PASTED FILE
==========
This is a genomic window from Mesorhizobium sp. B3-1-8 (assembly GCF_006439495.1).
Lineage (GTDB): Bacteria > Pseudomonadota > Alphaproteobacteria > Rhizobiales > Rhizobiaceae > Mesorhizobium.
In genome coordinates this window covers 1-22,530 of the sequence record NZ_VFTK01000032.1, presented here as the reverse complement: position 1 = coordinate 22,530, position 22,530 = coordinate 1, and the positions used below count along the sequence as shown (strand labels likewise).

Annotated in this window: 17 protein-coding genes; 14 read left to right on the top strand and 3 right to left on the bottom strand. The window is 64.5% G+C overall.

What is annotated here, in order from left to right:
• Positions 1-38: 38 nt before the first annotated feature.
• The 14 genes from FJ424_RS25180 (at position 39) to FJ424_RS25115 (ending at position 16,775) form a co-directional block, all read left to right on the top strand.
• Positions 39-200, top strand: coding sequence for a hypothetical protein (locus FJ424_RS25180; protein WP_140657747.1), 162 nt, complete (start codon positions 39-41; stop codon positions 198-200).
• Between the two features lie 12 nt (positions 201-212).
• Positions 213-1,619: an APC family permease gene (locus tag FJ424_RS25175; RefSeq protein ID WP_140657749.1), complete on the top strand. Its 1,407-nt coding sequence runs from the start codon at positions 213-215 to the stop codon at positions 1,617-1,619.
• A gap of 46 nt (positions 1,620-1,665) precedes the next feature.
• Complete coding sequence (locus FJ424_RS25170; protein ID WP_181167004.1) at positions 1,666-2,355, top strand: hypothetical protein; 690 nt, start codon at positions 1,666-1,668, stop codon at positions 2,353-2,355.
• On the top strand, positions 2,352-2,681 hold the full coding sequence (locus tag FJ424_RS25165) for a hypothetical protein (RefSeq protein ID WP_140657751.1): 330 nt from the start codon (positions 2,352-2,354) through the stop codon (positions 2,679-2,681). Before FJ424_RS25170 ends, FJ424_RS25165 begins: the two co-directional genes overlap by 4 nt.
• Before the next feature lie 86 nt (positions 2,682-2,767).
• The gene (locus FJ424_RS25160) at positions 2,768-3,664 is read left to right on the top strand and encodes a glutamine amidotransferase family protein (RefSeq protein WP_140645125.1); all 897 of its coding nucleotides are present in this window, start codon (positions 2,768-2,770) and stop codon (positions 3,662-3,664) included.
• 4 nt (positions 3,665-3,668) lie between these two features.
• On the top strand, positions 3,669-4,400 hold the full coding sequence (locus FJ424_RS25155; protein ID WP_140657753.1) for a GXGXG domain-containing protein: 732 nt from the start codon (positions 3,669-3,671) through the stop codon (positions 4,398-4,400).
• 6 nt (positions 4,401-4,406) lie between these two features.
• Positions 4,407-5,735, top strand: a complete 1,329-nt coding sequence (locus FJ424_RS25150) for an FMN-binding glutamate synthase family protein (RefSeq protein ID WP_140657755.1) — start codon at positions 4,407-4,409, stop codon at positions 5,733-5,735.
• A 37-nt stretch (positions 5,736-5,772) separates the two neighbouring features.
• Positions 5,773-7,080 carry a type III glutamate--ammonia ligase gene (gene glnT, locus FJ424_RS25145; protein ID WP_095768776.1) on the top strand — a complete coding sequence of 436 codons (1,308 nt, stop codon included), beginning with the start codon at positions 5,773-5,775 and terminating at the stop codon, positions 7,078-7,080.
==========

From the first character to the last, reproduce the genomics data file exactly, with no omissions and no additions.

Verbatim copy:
This is a genomic window from Mesorhizobium sp. B3-1-8 (assembly GCF_006439495.1).
Lineage (GTDB): Bacteria > Pseudomonadota > Alphaproteobacteria > Rhizobiales > Rhizobiaceae > Mesorhizobium.
In genome coordinates this window covers 1-22,530 of the sequence record NZ_VFTK01000032.1, presented here as the reverse complement: position 1 = coordinate 22,530, position 22,530 = coordinate 1, and the positions used below count along the sequence as shown (strand labels likewise).

Annotated in this window: 17 protein-coding genes; 14 read left to right on the top strand and 3 right to left on the bottom strand. The window is 64.5% G+C overall.

What is annotated here, in order from left to right:
• Positions 1-38: 38 nt before the first annotated feature.
• The 14 genes from FJ424_RS25180 (at position 39) to FJ424_RS25115 (ending at position 16,775) form a co-directional block, all read left to right on the top strand.
• Positions 39-200, top strand: coding sequence for a hypothetical protein (locus FJ424_RS25180; protein WP_140657747.1), 162 nt, complete (start codon positions 39-41; stop codon positions 198-200).
• Between the two features lie 12 nt (positions 201-212).
• Positions 213-1,619: an APC family permease gene (locus tag FJ424_RS25175; RefSeq protein ID WP_140657749.1), complete on the top strand. Its 1,407-nt coding sequence runs from the start codon at positions 213-215 to the stop codon at positions 1,617-1,619.
• A gap of 46 nt (positions 1,620-1,665) precedes the next feature.
• Complete coding sequence (locus FJ424_RS25170; protein ID WP_181167004.1) at positions 1,666-2,355, top strand: hypothetical protein; 690 nt, start codon at positions 1,666-1,668, stop codon at positions 2,353-2,355.
• On the top strand, positions 2,352-2,681 hold the full coding sequence (locus tag FJ424_RS25165) for a hypothetical protein (RefSeq protein ID WP_140657751.1): 330 nt from the start codon (positions 2,352-2,354) through the stop codon (positions 2,679-2,681). Before FJ424_RS25170 ends, FJ424_RS25165 begins: the two co-directional genes overlap by 4 nt.
• Before the next feature lie 86 nt (positions 2,682-2,767).
• The gene (locus FJ424_RS25160) at positions 2,768-3,664 is read left to right on the top strand and encodes a glutamine amidotransferase family protein (RefSeq protein WP_140645125.1); all 897 of its coding nucleotides are present in this window, start codon (positions 2,768-2,770) and stop codon (positions 3,662-3,664) included.
• 4 nt (positions 3,665-3,668) lie between these two features.
• On the top strand, positions 3,669-4,400 hold the full coding sequence (locus FJ424_RS25155; protein ID WP_140657753.1) for a GXGXG domain-containing protein: 732 nt from the start codon (positions 3,669-3,671) through the stop codon (positions 4,398-4,400).
• 6 nt (positions 4,401-4,406) lie between these two features.
• Positions 4,407-5,735, top strand: a complete 1,329-nt coding sequence (locus FJ424_RS25150) for an FMN-binding glutamate synthase family protein (RefSeq protein ID WP_140657755.1) — start codon at positions 4,407-4,409, stop codon at positions 5,733-5,735.
• A 37-nt stretch (positions 5,736-5,772) separates the two neighbouring features.
• Positions 5,773-7,080 carry a type III glutamate--ammonia ligase gene (gene glnT, locus FJ424_RS25145; protein ID WP_095768776.1) on the top strand — a complete coding sequence of 436 codons (1,308 nt, stop codon included), beginning with the start codon at positions 5,773-5,775 and terminating at the stop codon, positions 7,078-7,080.